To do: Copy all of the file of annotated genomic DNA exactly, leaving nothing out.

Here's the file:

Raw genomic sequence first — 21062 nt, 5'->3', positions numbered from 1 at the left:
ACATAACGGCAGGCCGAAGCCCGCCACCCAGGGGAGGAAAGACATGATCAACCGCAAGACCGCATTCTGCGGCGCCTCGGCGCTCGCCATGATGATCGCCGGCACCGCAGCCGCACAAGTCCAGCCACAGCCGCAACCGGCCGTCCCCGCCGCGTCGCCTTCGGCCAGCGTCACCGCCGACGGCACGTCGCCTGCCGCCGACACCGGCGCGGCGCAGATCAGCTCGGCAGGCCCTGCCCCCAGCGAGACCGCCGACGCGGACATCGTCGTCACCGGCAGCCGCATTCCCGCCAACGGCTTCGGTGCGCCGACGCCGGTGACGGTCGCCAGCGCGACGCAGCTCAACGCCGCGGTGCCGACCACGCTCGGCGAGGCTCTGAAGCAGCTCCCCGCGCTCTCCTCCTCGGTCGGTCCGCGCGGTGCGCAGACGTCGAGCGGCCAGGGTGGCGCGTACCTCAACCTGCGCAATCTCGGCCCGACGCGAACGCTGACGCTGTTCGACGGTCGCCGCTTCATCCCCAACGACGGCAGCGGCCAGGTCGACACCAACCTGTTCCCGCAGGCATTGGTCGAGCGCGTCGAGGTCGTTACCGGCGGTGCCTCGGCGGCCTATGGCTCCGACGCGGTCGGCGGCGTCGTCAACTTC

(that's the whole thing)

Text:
Raw genomic sequence first — 21062 nt, 5'->3', positions numbered from 1 at the left:
ACATAACGGCAGGCCGAAGCCCGCCACCCAGGGGAGGAAAGACATGATCAACCGCAAGACCGCATTCTGCGGCGCCTCGGCGCTCGCCATGATGATCGCCGGCACCGCAGCCGCACAAGTCCAGCCACAGCCGCAACCGGCCGTCCCCGCCGCGTCGCCTTCGGCCAGCGTCACCGCCGACGGCACGTCGCCTGCCGCCGACACCGGCGCGGCGCAGATCAGCTCGGCAGGCCCTGCCCCCAGCGAGACCGCCGACGCGGACATCGTCGTCACCGGCAGCCGCATTCCCGCCAACGGCTTCGGTGCGCCGACGCCGGTGACGGTCGCCAGCGCGACGCAGCTCAACGCCGCGGTGCCGACCACGCTCGGCGAGGCTCTGAAGCAGCTCCCCGCGCTCTCCTCCTCGGTCGGTCCGCGCGGTGCGCAGACGTCGAGCGGCCAGGGTGGCGCGTACCTCAACCTGCGCAATCTCGGCCCGACGCGAACGCTGACGCTGTTCGACGGTCGCCGCTTCATCCCCAACGACGGCAGCGGCCAGGTCGACACCAACCTGTTCCCGCAGGCATTGGTCGAGCGCGTCGAGGTCGTTACCGGCGGTGCCTCGGCGGCCTATGGCTCCGACGCGGTCGGCGGCGTCGTCAACTTC